i think it depends on what you mean by “accurately”.

from the perspective of someone living on the sphere, a geodesic looks like a straight line, in the sense that if you walk along a geodesic you’ll always be facing the “same direction”. (e.g., if you walk across the equator you’ll end up where you started, facing the exact same direction.)

but you’re right that from the perspective of euclidean geometry, (i.e. if you’re looking at the earth from a satellite), then it’s not a straight line.

one other thing to note is that you can make the “perspective of someone living on the sphere” thing into a rigorous argument. it’s possible to use some advanced tricks to cook up a definition of something that’s basically like “what someone living on the sphere thinks the derivative is”. and from the perspective of someone on the sphere, the “derivative” of a geodesic is 0. so in this sense, the geodesics do have “constant slope”. but there is a ton of hand waving here since the details are super complicated and messy.

this definition of the “derivative” that i mentioned is something that turns out to be very important in things like the theory of general relativity, so it’s not entirely just an arbitrary construction. the relevant concepts are “affine connection” and “parallel transport”, and they’re discussed a little bit on the wikipedia page for geodesics.

This whole post is a good illustration to how math is much more creative and flexible than we are lead to believe in school.

The whole concept of “manifolds” is basically that you can take something like a globe, and make atlases out of it. You could look at each map of your town and say that it’s wrong since it shouldn’t be flat. Maps are really useful, though, so why not use math on maps, even if they are “wrong”? Traveling 3 km east and 4 km north will put you 5 km from where you started, even if those aren’t straight lines in a 3d sense.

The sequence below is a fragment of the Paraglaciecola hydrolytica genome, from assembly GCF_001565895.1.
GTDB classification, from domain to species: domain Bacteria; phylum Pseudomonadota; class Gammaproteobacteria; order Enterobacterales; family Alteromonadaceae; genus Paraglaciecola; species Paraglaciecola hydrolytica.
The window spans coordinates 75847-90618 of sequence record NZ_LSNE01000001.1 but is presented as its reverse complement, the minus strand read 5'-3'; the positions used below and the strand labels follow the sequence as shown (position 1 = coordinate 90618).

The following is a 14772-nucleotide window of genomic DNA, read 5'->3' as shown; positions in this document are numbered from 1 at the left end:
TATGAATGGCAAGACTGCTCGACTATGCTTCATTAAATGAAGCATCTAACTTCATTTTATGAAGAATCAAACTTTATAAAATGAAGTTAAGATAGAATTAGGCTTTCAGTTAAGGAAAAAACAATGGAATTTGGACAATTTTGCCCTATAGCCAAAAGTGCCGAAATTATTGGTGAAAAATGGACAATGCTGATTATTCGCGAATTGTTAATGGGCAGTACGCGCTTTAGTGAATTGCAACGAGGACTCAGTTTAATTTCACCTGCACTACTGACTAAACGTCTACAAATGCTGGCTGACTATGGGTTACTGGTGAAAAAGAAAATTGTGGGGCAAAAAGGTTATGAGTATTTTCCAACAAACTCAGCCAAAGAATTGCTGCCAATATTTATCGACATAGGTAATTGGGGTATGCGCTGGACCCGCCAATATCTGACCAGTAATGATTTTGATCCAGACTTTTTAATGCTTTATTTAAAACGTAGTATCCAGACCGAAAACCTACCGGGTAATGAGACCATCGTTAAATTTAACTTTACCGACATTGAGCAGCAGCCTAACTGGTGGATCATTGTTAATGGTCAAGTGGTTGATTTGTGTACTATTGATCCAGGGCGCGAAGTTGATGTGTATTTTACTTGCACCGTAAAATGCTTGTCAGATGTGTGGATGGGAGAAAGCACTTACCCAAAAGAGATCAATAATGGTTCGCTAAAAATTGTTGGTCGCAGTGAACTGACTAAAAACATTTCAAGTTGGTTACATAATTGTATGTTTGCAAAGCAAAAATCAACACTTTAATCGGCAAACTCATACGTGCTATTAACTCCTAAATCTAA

One way to think about a line being “straight” is if it never has a “turn”. If you are walking in a field, and you don’t ever turn, you’d say you walked in a straight line. A ship following this path would never turn, and if you traced it’s path on an atlas, you would be drawing a straight line on map after map.

I think those last 2 paragraphs are due to people approximating math that would otherwise be quite complex to calculate, or making models that are approximations due to widespread available technology. Just because I don’t turn if I cross over Mt Everest, does not mean that is the fastest route by foot.

I’m not saying to not use these approximations.

I really recommend the book “Where Mathematics Comes From,” to really think deeply about what math is to us as an animal. Even other animals can do some rudimentary math, and arguably athletes are doing math innately as they perform their sports. Birds and dolphins do physics and calculus. Sort of. In this view, what we teach as math to each other as humans is essentially a language describing these phenomenon and how they work together. Calling this approximation a “straight line” in this language sense isn’t very accurate and it’s what’s causing the debate.